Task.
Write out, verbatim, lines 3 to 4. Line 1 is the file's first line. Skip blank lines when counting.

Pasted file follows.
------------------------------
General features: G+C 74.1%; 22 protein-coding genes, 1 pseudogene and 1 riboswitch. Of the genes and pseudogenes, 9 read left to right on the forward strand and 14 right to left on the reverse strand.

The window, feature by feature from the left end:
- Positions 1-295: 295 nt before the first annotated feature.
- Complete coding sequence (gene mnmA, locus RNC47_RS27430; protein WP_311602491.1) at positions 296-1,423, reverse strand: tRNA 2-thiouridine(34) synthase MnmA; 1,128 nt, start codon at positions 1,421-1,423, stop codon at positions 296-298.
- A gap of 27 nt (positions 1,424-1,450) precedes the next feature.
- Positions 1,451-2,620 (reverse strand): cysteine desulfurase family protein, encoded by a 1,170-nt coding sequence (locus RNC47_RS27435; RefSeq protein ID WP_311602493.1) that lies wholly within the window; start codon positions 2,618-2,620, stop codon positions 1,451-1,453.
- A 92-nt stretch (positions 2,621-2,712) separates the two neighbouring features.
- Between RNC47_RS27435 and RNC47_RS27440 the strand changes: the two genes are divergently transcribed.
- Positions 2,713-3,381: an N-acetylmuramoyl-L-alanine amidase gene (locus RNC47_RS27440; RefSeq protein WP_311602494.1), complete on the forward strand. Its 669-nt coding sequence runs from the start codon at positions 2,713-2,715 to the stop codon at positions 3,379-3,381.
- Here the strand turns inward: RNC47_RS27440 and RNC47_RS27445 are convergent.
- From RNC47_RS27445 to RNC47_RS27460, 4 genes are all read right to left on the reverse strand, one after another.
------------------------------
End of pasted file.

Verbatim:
- Positions 1-295: 295 nt before the first annotated feature.
- Complete coding sequence (gene mnmA, locus RNC47_RS27430; protein WP_311602491.1) at positions 296-1,423, reverse strand: tRNA 2-thiouridine(34) synthase MnmA; 1,128 nt, start codon at positions 1,421-1,423, stop codon at positions 296-298.